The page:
You may say that you would never hand your credit card over to a stranger and let them walk away but do you realize that every time you hand your credit card over to your waiter or waitress you’re doing just that. thecreditrepairblueprint.com/how-does-credit-card-skimming-work/There’s implied safety because you’re at a legitimate restaurant but you need to realize that your server very well may be a crook.
The same thing applies to anyone you hand your credit card to, a cab driver, a department store employee, a bartender, anyone.
You’ve probably heard about skimming but I’m writing about it because the problem is getting worse and there’s probably a lot on the subject that you don’t know that could create opportunities for thieves.
Skimming is when someone steals the credit card information while you are making a legitimate transaction. It is typically an “inside job” by a dishonest employee of a legitimate merchant. The thief uses a small electronic device, called a skimmer, to swipe and store hundreds of credit card numbers.
Once they download the information onto their computer, they can sell the information on black-market forums; they can purchase things online, or even create new credit cards with your information using blank credit card stock and a credit card encoder.
The crook may have the skimmer attached to the belt around their waist, or lay it next to the cash register and then swipe your card twice, once thru the skimmer and once thru the stores computer system.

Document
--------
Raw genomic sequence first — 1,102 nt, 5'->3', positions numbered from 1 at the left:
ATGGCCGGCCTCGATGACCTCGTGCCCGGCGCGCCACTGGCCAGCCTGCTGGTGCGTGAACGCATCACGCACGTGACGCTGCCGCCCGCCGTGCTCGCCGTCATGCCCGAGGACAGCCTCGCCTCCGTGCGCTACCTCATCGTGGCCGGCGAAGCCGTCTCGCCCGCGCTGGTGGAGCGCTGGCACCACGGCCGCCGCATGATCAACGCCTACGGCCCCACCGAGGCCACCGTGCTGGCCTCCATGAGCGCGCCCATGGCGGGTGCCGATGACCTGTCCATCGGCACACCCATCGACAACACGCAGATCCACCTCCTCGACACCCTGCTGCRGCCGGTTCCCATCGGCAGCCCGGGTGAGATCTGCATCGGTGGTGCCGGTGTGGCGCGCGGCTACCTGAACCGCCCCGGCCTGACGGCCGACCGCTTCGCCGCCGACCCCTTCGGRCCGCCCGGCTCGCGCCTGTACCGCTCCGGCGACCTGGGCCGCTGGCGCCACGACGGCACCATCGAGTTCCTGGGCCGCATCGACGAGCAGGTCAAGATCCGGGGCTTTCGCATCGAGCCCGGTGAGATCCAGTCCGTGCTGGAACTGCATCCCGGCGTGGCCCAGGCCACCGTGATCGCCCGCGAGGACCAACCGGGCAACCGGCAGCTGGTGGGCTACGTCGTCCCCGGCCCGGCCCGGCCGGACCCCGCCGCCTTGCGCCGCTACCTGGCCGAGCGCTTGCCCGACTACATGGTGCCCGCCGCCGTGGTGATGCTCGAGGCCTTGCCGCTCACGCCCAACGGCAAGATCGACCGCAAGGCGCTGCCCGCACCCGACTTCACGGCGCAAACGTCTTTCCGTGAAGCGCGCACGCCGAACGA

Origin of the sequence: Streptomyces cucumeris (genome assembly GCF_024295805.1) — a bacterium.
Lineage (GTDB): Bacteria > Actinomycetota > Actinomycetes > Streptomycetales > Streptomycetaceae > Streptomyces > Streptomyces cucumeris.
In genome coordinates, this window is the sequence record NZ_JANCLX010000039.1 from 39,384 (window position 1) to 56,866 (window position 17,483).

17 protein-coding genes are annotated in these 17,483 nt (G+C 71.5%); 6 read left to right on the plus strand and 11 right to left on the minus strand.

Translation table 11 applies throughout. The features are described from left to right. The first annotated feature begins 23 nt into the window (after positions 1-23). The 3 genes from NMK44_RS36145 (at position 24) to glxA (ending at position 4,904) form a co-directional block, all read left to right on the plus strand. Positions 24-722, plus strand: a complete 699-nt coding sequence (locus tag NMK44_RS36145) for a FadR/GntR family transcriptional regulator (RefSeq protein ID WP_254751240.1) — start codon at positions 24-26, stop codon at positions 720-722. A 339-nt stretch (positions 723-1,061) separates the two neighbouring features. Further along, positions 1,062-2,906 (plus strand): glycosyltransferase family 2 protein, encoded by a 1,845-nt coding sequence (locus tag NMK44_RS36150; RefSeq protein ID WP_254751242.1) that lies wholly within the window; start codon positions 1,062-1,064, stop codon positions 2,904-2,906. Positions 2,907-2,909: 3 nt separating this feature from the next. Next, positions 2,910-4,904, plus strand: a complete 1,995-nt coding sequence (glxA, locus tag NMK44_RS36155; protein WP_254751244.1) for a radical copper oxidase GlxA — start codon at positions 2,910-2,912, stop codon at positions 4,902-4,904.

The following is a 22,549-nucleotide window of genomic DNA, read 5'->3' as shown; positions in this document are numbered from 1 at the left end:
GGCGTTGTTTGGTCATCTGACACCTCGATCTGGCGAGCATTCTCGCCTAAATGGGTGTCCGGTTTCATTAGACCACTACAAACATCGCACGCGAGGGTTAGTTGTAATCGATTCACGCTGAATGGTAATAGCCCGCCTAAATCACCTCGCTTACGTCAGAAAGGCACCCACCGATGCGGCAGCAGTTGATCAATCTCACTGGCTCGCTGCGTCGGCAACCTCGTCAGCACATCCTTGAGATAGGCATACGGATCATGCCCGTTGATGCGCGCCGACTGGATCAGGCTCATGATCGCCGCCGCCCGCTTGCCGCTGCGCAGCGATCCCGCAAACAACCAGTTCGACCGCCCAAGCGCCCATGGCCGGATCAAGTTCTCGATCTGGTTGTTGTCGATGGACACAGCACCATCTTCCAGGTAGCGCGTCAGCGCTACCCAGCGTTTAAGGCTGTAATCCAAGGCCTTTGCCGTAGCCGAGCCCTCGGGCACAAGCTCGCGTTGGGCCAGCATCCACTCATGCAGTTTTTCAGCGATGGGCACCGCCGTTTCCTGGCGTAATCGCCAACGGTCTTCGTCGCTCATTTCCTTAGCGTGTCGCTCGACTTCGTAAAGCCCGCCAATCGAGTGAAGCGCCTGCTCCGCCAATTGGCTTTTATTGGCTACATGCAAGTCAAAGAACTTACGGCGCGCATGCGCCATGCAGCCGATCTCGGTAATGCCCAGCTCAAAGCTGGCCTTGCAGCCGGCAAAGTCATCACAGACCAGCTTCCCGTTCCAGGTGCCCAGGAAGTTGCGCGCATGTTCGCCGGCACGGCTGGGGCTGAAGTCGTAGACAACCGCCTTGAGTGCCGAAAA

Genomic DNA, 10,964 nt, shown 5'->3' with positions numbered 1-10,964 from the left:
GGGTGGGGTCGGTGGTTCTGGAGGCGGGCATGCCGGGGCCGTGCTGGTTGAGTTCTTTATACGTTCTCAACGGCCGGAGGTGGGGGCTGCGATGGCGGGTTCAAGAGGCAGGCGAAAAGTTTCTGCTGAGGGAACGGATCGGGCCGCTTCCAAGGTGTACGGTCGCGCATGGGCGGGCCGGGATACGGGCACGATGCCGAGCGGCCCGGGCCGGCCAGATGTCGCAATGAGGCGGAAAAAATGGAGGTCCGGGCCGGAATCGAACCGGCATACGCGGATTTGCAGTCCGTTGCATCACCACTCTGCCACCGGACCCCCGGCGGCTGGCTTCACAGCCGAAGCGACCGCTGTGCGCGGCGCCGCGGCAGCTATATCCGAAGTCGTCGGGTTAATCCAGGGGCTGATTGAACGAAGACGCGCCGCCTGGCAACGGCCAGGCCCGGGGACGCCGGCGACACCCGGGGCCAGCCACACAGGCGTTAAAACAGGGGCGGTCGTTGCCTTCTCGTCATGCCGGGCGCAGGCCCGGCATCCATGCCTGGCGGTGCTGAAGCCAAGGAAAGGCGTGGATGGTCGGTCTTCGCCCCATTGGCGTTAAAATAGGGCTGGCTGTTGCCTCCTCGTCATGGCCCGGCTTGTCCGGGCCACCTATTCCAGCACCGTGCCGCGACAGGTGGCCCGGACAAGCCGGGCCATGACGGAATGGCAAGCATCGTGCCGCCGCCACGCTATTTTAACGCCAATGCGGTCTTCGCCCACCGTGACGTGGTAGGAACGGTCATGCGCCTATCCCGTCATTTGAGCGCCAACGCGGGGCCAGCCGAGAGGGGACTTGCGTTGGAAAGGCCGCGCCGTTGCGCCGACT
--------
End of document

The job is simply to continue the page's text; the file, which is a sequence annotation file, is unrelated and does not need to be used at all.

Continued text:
Restaurants are high risk because you hand your credit card over to your server and let them walk away with it. The skimming device is very small and fits in the palm of their hand, or it can be in their sock, or even their apron. It’s quick and easy for the server to skim your card and collect the data needed. If they’re working with a partner, they can even skim your card, have it duplicated, and start using the card to make purchases all before you’ve even left the restaurant.
When you pay with a card in Europe, they use pay at the table transaction devices where they bring the apparatus to your table so that your card is never out of your site. For our safety, American restaurants need to start doing the same thing. The portable devices are available, we just need them to start using them.
You may think that using an ATM would be safe but, ATM and debit-card fraud is the top area of concern for banks all over the world. Privately owned ATM’s are the highest risk because a skimming device can easily be added inside the ATM where you can’t see it. Or if the ATM is in an obscure place it can be easily tampered with. But even your bank ATM is a risk because crooks add fake card readers, or skimmers, over the real card-entry slot. When you put your card in the slot it first goes through the skimmer, where the information is collected. Then they either use a pinhole camera or they attach a keypad overlay to record your PIN number. To protect yourself, don’t use ATMs. However, if have to use an ATM then be sure to use your banks ATM machine, check to be sure that a fake card reader or keypad overlay hasn’t been attached, and cover the keypad as you enter your PIN.
Gas pumps are notorious for skimming because they use a universal key allowing thieves to insert a skimming device inside the pump where it can’t be seen. It’s a big problem everywhere but in a Northern Florida county and also in West Covina, California local law-enforcement officials suggested consumers use only cash to pay for gas after skimming attacks at gas stations surged. To protect yourself, pay with cash. If you have to use a card then be sure it’s a credit card and not your debit card.